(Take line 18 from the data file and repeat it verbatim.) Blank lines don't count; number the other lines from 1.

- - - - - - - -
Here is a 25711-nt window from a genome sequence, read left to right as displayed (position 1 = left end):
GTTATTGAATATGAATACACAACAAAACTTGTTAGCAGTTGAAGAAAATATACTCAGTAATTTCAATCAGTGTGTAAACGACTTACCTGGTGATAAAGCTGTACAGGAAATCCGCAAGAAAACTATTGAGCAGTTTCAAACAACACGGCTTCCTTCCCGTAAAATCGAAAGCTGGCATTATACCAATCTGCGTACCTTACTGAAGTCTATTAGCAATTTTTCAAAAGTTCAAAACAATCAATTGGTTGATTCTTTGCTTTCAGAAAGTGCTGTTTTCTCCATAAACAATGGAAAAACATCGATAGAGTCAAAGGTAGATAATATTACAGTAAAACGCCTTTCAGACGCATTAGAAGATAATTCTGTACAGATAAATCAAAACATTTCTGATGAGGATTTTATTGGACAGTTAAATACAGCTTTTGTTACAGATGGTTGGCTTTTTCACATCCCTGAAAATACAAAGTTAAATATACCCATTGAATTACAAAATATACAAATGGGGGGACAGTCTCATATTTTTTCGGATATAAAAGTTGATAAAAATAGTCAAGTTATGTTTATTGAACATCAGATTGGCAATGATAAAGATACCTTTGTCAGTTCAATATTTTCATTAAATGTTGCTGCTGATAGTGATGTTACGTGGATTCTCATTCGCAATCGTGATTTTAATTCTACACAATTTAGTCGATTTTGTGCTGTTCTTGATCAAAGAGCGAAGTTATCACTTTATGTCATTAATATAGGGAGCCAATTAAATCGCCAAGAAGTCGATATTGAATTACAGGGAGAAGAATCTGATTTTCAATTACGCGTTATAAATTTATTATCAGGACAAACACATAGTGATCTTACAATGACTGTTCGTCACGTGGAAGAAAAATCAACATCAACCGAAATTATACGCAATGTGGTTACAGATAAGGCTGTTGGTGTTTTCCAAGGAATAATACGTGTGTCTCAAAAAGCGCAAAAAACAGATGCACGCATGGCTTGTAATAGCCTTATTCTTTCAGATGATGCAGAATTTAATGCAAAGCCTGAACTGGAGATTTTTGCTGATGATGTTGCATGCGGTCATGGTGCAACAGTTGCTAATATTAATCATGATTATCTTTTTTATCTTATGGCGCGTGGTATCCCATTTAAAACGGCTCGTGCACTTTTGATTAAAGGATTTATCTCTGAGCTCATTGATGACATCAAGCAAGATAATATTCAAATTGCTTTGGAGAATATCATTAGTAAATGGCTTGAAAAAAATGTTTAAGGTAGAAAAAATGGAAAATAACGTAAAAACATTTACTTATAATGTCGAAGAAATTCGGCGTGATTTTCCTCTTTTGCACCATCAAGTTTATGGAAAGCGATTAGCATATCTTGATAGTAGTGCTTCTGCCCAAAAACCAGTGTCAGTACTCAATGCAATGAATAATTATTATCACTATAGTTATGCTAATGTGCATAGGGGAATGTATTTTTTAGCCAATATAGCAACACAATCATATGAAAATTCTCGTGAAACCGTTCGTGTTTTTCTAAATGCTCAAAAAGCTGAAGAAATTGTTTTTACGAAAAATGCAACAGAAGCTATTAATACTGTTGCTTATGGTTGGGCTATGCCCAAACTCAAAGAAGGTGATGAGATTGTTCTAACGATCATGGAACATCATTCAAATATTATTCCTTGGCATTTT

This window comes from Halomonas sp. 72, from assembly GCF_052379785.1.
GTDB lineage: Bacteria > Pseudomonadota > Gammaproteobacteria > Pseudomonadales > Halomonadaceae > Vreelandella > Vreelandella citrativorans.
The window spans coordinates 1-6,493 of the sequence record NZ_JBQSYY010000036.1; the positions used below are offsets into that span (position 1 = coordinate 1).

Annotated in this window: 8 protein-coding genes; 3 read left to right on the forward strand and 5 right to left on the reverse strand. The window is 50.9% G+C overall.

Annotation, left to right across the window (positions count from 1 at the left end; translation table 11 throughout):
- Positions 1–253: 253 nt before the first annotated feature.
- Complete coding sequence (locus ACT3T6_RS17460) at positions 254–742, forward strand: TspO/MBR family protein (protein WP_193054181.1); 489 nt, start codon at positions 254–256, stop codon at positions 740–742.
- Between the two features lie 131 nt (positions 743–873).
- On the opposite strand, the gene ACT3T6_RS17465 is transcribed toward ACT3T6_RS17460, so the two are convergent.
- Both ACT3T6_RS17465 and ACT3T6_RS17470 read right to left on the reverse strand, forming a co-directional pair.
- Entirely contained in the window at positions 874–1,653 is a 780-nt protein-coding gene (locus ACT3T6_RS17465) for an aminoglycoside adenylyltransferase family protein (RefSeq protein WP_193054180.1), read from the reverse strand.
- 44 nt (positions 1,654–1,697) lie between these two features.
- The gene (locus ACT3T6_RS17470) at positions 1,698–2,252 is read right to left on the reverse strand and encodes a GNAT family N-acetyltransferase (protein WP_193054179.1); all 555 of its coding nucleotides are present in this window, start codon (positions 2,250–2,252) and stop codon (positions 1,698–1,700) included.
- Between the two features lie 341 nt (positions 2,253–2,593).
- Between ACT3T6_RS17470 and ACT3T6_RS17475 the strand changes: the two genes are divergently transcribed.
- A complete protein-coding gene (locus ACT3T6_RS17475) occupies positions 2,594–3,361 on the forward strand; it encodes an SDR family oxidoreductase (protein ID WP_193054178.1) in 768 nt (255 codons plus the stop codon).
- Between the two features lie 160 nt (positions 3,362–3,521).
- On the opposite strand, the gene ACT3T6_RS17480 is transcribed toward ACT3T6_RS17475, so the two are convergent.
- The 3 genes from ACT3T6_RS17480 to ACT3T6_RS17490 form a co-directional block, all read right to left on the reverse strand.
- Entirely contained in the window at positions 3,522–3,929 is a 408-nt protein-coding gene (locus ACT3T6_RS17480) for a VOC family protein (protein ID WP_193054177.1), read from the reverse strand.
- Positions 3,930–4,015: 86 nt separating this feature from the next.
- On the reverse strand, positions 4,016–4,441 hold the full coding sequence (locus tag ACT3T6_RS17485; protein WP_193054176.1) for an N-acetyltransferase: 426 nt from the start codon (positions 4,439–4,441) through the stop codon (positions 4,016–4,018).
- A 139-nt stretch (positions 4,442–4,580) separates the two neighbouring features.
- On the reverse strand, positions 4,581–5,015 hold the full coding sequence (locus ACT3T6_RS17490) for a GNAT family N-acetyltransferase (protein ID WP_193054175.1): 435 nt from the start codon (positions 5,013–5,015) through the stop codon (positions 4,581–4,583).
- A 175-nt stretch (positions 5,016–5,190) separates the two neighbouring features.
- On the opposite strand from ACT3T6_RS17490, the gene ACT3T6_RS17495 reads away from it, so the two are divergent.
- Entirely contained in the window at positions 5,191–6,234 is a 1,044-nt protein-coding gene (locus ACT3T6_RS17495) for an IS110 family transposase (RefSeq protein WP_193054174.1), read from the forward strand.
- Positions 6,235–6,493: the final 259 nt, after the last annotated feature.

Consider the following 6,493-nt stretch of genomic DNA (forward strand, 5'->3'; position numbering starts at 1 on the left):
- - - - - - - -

- A complete protein-coding gene (locus ACT3T6_RS17475) occupies positions 2,594–3,361 on the forward strand; it encodes an SDR family oxidoreductase (protein ID WP_193054178.1) in 768 nt (255 codons plus the stop codon).